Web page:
While rummaging through the stacks on the seventh floor of Olin Library a couple days ago, I ran into senior Cornell athlete Matt McRae. McRae, of overtime goal against B.C. to send the Red to its first Frozen Four in 23 years fame, is part of this campus’s most exclusive corps of athletes: the men’s hockey team.
As we all know, the men’s hockey team is something of royalty on this campus. They are recognized most everywhere they go, they tend to walk in highly visible packs, and they are respected as the pinnacle of the Big Red athletic program. I imagine their lives are a little easier off the ice because of the hard fought accomplishments they’ve achieved on the ice, too. And there’s nothing wrong with that. I’m the first person to defend big-time athletes’ rights to a more comfortable life off the playing field. I imagine a similar phenomenon exists elsewhere; for the men’s basketball team at Syracuse or Duke, the football teams at Notre Dame, Texas and Miami, or the softball players at UCLA. It’s only natural that the students that give a university its high visibility will be rewarded by campus fame.
Which brings me back to my encounter with Matt McRae. We were each wandering the stacks, having no idea where BR 145 or whatever section was located. Upon turning a corner, he recognized me from the many interviews he’d given to our section and we immediately engaged in a conversation. However, we didn’t talking about his glorious season on the ice, the accolades he’d received, the goal which will remain emblazoned on the collective Faithful’s minds for years to come, or of his plans to pursue an NHL career.
Instead, right there on the top floor of Olin Library, a member of Cornell’s finest fraternity and a sportswriter who has followed his career for three long years talked about fishing.
Fishing. And not just fishing, but his teammate and my personal friend Greg Hornby’s love for the hobby. We also talked about the papers we had to write in the coming weeks and of the academic pressures which predictably mount at the end of the semester. Not a word was spoken about the game we each so love, because it’s only a game and the season has ended. And for right now, Matt McRae is just another student trying to finish a term paper before finals week.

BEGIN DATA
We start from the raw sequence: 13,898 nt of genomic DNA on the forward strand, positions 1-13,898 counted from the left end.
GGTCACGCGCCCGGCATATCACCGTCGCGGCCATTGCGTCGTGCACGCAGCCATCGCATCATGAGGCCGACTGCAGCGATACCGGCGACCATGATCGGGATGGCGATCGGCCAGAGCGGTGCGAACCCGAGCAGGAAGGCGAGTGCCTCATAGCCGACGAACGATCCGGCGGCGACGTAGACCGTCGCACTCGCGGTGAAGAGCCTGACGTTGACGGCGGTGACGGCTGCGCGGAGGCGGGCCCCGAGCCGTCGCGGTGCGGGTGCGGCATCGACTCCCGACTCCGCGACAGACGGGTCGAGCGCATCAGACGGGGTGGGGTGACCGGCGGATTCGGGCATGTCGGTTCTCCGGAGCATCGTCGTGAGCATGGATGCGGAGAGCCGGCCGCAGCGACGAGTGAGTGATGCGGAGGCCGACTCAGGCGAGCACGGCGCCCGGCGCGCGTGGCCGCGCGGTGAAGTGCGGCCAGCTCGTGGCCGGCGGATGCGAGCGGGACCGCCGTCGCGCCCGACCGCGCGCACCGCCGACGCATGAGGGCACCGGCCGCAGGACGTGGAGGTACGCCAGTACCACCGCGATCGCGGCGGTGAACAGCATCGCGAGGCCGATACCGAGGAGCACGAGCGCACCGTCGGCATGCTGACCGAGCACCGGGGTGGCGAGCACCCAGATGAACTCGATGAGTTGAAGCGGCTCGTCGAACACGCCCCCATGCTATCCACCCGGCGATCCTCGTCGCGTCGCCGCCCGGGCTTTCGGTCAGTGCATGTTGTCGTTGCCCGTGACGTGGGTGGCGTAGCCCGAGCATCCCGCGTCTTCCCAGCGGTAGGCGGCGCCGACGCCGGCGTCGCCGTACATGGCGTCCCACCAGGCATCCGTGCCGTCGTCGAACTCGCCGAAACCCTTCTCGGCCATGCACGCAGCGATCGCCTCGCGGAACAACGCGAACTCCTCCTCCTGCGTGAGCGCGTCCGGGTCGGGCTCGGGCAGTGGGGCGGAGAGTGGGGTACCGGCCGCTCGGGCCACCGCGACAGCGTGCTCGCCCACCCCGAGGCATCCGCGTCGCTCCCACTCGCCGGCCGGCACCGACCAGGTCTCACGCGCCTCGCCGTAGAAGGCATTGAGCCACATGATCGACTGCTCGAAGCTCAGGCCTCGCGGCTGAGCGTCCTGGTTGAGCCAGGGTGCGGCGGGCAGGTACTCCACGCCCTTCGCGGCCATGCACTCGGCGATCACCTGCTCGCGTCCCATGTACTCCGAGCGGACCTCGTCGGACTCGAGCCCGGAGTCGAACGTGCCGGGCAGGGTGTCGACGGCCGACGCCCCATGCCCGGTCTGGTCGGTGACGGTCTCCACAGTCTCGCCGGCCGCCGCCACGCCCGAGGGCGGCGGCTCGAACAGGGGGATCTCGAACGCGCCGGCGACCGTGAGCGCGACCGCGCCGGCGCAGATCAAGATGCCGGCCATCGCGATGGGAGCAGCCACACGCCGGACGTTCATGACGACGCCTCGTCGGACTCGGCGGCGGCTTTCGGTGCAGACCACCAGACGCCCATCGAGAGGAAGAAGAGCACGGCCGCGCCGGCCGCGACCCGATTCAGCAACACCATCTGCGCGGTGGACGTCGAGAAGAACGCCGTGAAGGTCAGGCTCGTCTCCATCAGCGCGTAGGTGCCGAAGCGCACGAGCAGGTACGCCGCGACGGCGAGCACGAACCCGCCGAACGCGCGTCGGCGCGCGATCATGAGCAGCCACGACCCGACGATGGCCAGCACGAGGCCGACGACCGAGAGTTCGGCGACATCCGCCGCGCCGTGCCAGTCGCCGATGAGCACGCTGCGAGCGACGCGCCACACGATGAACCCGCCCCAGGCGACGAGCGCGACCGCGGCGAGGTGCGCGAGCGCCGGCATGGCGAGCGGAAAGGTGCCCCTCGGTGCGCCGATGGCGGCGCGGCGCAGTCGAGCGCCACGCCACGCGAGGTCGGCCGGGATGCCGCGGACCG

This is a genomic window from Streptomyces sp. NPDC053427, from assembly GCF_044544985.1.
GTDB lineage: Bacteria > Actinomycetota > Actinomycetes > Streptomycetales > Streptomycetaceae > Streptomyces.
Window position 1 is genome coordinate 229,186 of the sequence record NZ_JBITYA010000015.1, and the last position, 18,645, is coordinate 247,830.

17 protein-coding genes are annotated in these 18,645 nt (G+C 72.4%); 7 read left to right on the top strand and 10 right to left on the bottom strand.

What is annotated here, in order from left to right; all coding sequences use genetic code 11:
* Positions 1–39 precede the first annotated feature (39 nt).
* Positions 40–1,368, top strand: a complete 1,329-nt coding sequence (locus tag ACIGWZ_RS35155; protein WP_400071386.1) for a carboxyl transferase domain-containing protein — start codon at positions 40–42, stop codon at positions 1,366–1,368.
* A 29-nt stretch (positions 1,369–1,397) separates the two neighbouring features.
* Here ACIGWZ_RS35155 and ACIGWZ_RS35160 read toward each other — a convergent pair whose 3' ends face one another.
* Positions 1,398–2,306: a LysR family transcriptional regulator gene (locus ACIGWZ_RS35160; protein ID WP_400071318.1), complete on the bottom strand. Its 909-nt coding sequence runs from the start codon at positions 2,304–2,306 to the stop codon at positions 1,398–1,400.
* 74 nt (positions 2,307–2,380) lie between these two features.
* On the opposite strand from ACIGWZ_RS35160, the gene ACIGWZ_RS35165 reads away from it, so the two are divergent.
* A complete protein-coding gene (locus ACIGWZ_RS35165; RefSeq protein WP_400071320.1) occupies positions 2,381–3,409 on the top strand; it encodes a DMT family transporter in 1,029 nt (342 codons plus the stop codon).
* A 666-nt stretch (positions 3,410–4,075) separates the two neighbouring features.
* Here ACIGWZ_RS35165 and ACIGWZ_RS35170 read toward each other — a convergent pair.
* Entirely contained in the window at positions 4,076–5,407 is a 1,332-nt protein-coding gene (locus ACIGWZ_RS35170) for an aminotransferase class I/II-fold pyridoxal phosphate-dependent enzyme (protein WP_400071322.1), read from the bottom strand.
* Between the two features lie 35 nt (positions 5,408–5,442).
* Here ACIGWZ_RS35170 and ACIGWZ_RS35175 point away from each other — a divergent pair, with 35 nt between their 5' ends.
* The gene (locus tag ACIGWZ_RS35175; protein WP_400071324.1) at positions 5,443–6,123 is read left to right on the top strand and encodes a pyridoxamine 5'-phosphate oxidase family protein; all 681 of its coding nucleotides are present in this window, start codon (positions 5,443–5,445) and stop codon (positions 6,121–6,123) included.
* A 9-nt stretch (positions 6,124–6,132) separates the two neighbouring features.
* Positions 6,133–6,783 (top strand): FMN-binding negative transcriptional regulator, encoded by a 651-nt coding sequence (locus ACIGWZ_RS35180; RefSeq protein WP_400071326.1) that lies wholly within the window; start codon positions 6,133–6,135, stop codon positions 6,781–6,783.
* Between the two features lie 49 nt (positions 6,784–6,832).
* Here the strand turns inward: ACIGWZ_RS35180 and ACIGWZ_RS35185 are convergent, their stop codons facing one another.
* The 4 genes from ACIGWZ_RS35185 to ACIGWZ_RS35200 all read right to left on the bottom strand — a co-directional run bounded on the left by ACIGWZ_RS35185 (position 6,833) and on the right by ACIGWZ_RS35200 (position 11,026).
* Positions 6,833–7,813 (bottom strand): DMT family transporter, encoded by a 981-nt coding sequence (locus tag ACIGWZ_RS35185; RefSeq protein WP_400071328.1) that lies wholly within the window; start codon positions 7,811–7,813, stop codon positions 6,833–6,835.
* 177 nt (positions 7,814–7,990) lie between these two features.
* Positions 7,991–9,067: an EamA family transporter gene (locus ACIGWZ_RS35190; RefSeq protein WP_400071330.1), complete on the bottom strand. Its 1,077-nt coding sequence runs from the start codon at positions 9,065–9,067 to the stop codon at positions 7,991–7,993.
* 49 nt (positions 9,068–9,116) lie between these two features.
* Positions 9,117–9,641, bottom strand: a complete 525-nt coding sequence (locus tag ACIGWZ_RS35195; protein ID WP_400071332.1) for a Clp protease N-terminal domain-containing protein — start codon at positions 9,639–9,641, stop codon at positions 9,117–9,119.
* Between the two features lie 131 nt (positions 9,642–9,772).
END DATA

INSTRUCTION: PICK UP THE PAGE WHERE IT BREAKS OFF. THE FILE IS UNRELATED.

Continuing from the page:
Walking away from the conversation, I couldn’t help but think of those awful commercials that plagued the TV breaks throughout the Final and Frozen Fours. “We’re all going pro in something other than sports â€¦” You know the ones. Though the commercials are terribly annoying, the message is true and important. Though we may view our college athletes as heroes, gods, and goons, they’re really just a bunch of college guys and girls, trying to graduate and make something of themselves like the rest of us. They do take finals and prelims, write papers, and cram for tests. And that’s exactly what makes it all so special.
If you happened to catch the press conference of Carmelo Anthony announcing his intention to enter the NBA Draft, you probably know what I’m talking about. Anthony became a national icon this year, almost single-handedly bringing a young group of raw individuals at Syracuse all the way to a national championship. He averaged 26.5 points and 12 rebounds in the Final Four and immediately became every major sports publication’s favorite cover boy. However, when it came time for him to cash in on his sudden rush of fame, he told his coach, “To be honest with you coach, I really don’t want to leave.” The two reportedly cried together several times throughout the emotional meeting.
Carmelo Anthony just wanted to be a college kid. The big man on campus. He wanted campus fame. He wanted every eye in a lecture hall to be on him, he wanted free hot dogs in the dining halls and admiring fans to maul him at the clubs on Friday nights.